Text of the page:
Do Parents Really Know What Their Kids Are Eating? : The Salt Most parents think that their kids eat healthfully. But in reality, they may not know much about their kids' eating habits, especially as their children get older. Many kids don't talk to their parents about what they eat, and sneak unhealthy snacks after school.
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Do Parents Really Know What Their Kids Are Eating?

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Do Parents Really Know What Their Kids Are Eating?

Do Parents Really Know What Their Kids Are Eating?

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This is ALL THINGS CONSIDERED from NPR News. I'm Melissa Block.


And I'm Audie Cornish.

This week we're exploring how kids eat and exercise after school and after dinnertime. These can be crunch times for many families when crucial decisions get made that affect kids fitness and weight. NPR asked parents about kids' eating habits in a poll conducted with the Robert Wood Johnson Foundation and the Harvard School of Public Health.

One question was about snacks. And the poll found that parents may not be as tuned in to their kid's eating habits as they think. Youth Radio's Chantell Williams talked this with some teens and their parents.

CHANTELL WILLIAMS, BYLINE: Deborah Richards, from Oakland, California, thinks she has a handle on her son Donta's eating habits.

DEBORAH RICHARDS: He's fussy but he eats healthy. He has influenced me on eating better.

WILLIAMS: Do you think he eats a lot of junk food?

RICHARDS: No, no, he eats more healthier than me.

WILLIAMS: Donta do you feel what your mom is saying is true?

DONTA RICHARDS: Not at all. I feel - well I know for a fact I don't. And my breakfast, I can say on the daily is a pack of Skittles. I make sure I get one every morning.

RICHARDS: Oh my God.


RICHARDS: I'm - Skittles? I try to teach him better.

WILLIAMS: Donta's mom is not alone. According to parents who answered our poll, 87 percent reported their children are eating healthy. But, especially with older kids, do parents really know? Not according to high school senior Felix Pieske, from Portland, Maine.

FELIX PIESKE: Middle school might have been the last time that I really like talked to my parents about, like, oh, what did you eat today? Other than that I just don't really talk to them about it at all, or talk to them at all.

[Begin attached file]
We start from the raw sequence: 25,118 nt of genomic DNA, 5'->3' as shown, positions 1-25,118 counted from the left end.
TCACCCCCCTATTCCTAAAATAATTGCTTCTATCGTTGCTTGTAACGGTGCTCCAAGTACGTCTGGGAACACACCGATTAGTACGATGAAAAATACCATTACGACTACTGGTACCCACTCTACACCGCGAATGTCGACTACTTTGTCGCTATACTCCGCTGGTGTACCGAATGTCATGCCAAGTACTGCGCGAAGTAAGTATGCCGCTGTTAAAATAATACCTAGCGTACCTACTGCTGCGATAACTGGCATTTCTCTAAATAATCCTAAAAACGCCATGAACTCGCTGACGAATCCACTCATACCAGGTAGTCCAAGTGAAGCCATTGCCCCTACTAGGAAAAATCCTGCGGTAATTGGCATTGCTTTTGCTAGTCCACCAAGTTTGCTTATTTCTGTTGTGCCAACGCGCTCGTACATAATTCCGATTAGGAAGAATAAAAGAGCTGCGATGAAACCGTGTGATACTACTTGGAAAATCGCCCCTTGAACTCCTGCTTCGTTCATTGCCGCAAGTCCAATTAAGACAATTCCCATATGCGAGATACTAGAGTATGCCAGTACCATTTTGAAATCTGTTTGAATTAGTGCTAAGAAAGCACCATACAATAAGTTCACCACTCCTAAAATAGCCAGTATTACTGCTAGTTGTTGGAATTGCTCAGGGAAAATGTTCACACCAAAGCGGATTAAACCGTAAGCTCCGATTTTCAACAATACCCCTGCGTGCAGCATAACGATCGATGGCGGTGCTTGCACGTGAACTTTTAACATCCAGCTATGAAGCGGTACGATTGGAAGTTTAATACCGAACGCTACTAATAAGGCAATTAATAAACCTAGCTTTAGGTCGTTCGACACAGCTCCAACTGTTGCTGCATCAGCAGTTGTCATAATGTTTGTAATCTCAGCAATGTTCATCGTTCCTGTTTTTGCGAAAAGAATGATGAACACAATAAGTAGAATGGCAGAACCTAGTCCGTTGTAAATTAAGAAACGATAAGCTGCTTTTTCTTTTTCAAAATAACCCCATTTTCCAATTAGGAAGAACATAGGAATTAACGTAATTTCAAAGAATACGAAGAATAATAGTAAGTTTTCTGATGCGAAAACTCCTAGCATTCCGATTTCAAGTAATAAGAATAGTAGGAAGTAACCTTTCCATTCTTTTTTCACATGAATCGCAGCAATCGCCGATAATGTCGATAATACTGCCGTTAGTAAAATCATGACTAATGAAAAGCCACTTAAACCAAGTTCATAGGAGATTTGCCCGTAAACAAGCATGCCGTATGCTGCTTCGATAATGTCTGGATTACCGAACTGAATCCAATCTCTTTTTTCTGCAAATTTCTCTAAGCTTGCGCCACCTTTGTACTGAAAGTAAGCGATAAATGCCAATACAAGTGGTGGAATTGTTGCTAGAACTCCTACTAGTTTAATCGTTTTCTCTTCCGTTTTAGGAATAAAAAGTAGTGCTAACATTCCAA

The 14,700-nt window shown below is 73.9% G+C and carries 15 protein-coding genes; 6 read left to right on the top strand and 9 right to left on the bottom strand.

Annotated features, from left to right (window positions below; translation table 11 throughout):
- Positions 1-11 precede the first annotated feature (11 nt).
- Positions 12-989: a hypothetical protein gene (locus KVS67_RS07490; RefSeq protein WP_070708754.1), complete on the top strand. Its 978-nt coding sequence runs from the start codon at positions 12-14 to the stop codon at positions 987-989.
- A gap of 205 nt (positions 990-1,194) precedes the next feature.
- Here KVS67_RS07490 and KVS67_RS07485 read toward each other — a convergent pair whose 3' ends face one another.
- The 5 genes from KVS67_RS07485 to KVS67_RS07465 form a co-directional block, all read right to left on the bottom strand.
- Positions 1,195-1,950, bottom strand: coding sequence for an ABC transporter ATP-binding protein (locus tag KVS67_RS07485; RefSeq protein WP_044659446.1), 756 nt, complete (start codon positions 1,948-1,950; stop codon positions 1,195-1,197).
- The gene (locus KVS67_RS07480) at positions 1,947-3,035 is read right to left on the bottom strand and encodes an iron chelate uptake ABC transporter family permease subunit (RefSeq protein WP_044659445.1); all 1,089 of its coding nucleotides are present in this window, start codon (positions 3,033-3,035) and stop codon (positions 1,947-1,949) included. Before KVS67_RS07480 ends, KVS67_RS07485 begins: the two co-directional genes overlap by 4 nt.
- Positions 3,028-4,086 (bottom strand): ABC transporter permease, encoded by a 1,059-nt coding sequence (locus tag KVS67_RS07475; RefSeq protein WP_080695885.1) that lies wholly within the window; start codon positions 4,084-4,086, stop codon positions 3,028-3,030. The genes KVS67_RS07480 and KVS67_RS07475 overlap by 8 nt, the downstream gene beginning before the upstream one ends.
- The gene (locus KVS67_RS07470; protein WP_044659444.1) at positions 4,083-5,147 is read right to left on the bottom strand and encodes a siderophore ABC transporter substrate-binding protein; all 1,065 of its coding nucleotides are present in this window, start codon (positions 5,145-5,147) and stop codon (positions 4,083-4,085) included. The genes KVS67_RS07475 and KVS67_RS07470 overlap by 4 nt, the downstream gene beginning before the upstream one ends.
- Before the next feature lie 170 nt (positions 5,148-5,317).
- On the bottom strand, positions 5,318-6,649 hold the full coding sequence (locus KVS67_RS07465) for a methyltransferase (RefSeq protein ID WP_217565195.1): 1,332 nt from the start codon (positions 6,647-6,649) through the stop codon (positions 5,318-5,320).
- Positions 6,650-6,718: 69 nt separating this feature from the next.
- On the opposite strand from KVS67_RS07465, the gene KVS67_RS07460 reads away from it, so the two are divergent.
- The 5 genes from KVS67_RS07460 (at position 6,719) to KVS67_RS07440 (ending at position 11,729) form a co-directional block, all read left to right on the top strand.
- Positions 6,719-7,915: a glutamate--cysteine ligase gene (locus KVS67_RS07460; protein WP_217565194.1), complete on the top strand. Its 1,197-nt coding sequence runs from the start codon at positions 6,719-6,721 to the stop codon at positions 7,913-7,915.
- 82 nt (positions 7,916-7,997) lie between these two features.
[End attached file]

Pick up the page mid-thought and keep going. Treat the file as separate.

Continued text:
OYA AUTRY: I still talk to my mom. Her name's Oya Autry and she thinks I have a good diet.

For the most part, lots of juices, and water, and fruits and salads and stuff. I don't think you eat a lot of chips, or fried foods.

WILLIAMS: Yeah, that sounds right. But to be honest, I don't make it a point to keep track of what I eat. So for this assignment, I decided to keep a food diary. I'll get to my results in a minute. But first, my friend Jorisha Mayo. She already knows she sometimes indulges, starting right after school.

JORISHA MAYO: I do occasionally eat unhealthy. I eat a lot of sugary foods and snacks.

WILLIAMS: Jorisha is 17 and lives in Concord, California. She loves to snack.

MAYO: I think I snack probably around the three-four zone. Then like when it gets kind of later like 11 or so, that's when I snack on cookies and ice cream, and crackers and chips and stuff.

WILLIAMS: That's pretty normal. According to the poll, nearly half of children snacked on sweets, and a quarter ate chips the day before. Dr. Lydia Tinajero at Oakland Children's Hospital says she is aware that some kids sneak their snacks.

DR. LYDIA TINAJERO: Some of the kids I work with that are overweight, they feel bad that they're eating things maybe they shouldn't. And so they sort of try and hide it because at times they feel bad and they're a little embarrassed by it.

WILLIAMS: I don't intentionally hide food from my mom. At the same time I don't tell her every single thing I eat in a day and she doesn't ask. But now that I've got my food diary, she's about to find out. We review it together.

For breakfast, last Wednesday I had a bowl of crab fried rice.

AUTRY: That's not that healthy.

WILLIAMS: And I also had four Doritos chips that morning.

AUTRY: Where was I? Where were you eating this stuff at?

WILLIAMS: At home, in my own kitchen, with food she bought.

OK, for a snack that day, I also had three cough drops. How do you feel about that?

AUTRY: Three cough drops, I don't know if that would be considered a snack that might be more preventing illness. So that might have been like a medical intervention that you applied.

WILLIAMS: I also had three apples and a granola bar for a snack. How do you feel about that?

AUTRY: Oh, that makes me feel great, to know that you're concerned about your health, and apples are an awesome source of fiber.

WILLIAMS: Even though I did make some unhealthy choices this week, overall my mom was pretty happy.

AUTRY: Even those horrible snacks and weird breakfasts that I heard on the list, I think even those are still fairly healthy - four Doritos versus four bags of Doritos.

WILLIAMS: I've always thought of myself as a healthy eater, but when I look at my food diary, I'm less sure. And I'm wondering where do we teenagers get our ideas about what healthy even means?

TINAJERO: I think that's a good question, what does healthy mean?

WILLIAMS: Again, here's Dr. Tinajero.

TINAJERO: With pediatrics, healthy is about being balanced. I was tell kids, daily, are you putting the best thing into your body? If you are in tune with your body, like you've noticed - like, OK, I've had my fill for the week.


TINAJERO: Let's put some good things in and then we'll see what next week brings. And if you sort of live like that, your body begins to tell you.

WILLIAMS: Which means my mom doesn't have to. For NPR News, I'm Chantell Williams.

CORNISH: That story was produced by Youth Radio. And we want to know what's on your plate tonight. You can send in a

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